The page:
The phrase “the more, the merrier” might also easily be applied to how many dog owners feel about their companion animals. One dog is fine, but two hounds are better.
As a result, it’s common for a dog-owning family to add an additional dog.
German shorthaired pointers (GSPs) are among the most popular dog breeds in America, so they are also one of the more likely breeds to be your family’s first canine member.
You’re starting to seriously consider adding a second dog to your family now that your German shorthaired pointer has settled in.
After all, your German shorthaired pointer is your best buddy; another best friend sounds perfect, and your GSP is in desperate need of a companion.
Of course, you are fully aware that not all dog breeds get along. You don’t want to fall in love with a new puppy only to discover that it really does not get along well with your current one.
So, what are the most excellent German shorthaired pointer companion dogs?
Let’s Get to the Point: All About German Shorthaired Pointers
The shorthaired is a versatile, close-working gun dog with agility, power, and endurance. It’s square or slightly longer than tall, and despite its short back, it’ll be able to cover a lot of ground.
It should have an athletic build, a clean-cut head, elegant form, strong quarters, and a graceful outline. Smooth, light, and ground-covering stride.
The coat of the GSP is short and tough. The color of your GSP should be solid liver or a combination of liver and white.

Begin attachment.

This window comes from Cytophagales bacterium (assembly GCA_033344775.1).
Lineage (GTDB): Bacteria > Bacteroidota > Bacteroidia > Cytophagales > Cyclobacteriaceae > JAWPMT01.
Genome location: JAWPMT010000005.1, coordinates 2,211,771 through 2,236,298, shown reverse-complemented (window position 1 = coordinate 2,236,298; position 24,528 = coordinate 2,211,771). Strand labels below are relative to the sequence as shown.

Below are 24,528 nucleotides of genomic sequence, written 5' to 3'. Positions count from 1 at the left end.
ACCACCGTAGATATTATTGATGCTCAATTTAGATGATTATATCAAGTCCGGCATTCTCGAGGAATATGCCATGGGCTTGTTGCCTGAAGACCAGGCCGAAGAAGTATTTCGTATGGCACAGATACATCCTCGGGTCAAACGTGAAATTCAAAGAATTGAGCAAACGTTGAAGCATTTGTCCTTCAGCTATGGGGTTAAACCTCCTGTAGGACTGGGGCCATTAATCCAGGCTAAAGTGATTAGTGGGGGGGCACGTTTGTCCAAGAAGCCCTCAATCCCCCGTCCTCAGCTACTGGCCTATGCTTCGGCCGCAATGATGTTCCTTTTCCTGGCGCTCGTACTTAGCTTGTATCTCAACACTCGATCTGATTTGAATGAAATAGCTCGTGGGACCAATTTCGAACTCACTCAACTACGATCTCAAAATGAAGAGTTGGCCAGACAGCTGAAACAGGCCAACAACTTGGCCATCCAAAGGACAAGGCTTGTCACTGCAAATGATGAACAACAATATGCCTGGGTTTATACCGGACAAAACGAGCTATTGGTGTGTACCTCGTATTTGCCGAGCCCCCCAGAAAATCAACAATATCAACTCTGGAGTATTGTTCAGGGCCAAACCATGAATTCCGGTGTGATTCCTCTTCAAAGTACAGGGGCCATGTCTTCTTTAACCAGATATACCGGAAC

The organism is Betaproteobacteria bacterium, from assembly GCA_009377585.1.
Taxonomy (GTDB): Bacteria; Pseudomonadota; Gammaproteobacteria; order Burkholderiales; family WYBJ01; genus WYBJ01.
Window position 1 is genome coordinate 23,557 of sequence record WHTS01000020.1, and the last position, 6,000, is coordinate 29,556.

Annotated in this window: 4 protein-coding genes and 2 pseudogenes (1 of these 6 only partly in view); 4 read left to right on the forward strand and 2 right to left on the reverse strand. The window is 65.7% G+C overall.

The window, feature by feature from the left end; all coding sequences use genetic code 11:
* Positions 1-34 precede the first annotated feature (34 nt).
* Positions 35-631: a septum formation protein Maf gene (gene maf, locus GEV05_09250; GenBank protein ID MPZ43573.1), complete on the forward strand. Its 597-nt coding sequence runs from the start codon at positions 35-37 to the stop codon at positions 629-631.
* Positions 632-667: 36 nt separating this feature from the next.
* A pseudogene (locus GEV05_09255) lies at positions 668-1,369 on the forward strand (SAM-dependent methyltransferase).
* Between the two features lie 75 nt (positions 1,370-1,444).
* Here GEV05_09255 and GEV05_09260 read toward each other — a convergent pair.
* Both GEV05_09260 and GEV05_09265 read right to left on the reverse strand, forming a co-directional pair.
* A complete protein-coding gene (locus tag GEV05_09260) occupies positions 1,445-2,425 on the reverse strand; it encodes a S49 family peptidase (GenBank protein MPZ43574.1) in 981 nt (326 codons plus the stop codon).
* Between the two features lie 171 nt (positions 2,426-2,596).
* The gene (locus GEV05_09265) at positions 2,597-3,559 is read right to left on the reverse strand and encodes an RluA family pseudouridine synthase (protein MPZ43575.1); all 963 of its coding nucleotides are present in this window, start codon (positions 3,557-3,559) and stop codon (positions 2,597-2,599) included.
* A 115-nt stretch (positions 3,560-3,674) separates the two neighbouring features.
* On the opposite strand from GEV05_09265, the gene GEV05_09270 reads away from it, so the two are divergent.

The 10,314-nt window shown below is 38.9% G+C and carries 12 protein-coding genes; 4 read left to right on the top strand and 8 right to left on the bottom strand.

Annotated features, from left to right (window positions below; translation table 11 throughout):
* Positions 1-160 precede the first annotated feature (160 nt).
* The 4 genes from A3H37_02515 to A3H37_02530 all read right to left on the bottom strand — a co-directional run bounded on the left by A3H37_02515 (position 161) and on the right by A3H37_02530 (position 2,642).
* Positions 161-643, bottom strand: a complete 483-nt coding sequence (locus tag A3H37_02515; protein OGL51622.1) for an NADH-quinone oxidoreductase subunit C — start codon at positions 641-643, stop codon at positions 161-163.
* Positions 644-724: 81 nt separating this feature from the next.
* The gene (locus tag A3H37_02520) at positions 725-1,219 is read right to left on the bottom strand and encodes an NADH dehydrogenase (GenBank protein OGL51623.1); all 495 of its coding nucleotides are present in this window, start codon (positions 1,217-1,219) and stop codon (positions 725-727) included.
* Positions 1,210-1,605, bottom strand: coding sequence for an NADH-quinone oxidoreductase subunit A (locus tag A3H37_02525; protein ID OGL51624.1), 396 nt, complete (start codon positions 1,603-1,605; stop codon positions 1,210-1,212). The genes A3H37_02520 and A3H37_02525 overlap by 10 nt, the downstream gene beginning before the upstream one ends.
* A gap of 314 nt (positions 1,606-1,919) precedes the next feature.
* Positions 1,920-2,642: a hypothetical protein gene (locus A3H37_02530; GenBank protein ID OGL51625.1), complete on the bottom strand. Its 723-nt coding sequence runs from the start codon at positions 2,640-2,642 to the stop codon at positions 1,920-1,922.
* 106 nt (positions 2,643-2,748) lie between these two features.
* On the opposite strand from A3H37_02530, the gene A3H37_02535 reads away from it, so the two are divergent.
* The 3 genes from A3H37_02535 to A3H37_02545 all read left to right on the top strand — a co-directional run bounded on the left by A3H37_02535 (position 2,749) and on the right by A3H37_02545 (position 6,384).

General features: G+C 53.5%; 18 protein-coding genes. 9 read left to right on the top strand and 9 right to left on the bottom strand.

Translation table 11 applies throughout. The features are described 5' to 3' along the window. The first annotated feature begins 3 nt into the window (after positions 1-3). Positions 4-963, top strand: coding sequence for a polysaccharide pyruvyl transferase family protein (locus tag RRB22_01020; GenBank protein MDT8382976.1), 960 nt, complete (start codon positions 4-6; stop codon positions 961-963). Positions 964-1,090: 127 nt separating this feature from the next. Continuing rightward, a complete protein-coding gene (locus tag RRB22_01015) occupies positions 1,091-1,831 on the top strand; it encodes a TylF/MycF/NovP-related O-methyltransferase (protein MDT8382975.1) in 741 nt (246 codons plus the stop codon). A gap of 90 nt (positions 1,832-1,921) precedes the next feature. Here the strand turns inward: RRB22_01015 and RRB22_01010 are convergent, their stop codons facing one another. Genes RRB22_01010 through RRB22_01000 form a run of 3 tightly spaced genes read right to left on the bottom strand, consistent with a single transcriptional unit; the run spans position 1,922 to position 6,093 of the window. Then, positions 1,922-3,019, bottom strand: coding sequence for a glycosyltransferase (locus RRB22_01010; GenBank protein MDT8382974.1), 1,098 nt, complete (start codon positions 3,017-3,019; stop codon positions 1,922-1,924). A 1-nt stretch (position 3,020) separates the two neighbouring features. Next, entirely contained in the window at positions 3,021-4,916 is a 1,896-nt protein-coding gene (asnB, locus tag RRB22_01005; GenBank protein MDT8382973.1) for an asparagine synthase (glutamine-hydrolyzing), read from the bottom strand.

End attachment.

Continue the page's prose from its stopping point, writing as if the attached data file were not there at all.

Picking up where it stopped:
A day outdoors hunting and an evening cuddled up by its owner’s side is the GSP’s version of heaven.
If not provided with enough mental and physical exercise regularly, this lively dog can grow dissatisfied and “creative” (a kind of destructive saying!).
It is a loving family pet, albeit it can be too loud for tiny children at times. Some German shorthaired pointers have a tendency to whine or bark excessively.
Hunting small mammals is a part of its background, so some can be violent to tiny pets if they’re not raised with them. It’s a delicate breed that responds to gentle, patient training.
Ten Best Companion Breeds for Your German Shorthaired Pointer
Remember, unless your shorthair has been raised with a smaller breed dog, you should be wary of pairing the two together.
It will be your GSP’s natural instinct to chase a smaller animal. Keep that in mind when choosing a companion for your furry friend. The following dog breeds should pair well with your GSP:
The golden retriever is, hands down, one of the most affectionate and lovable breeds of dogs.
This breed is gregarious and can quickly get along with anyone or anything.
They also make friends with other pets and are not afraid to make new pals at the local dog park.
This goofy golden puff of fluff will make an excellent companion for your German shorthaired pointer.
The labrador retriever is an excellent hunting partner and family dog because it is kind, gentle, clever, and eager to please. This breed can make for the ideal running buddy for your GSP.
Unique, courteous, and pleasant dalmatians are ideal companions for people of all ages and families. It rapidly befriends other pets and makes a delightful playmate for them.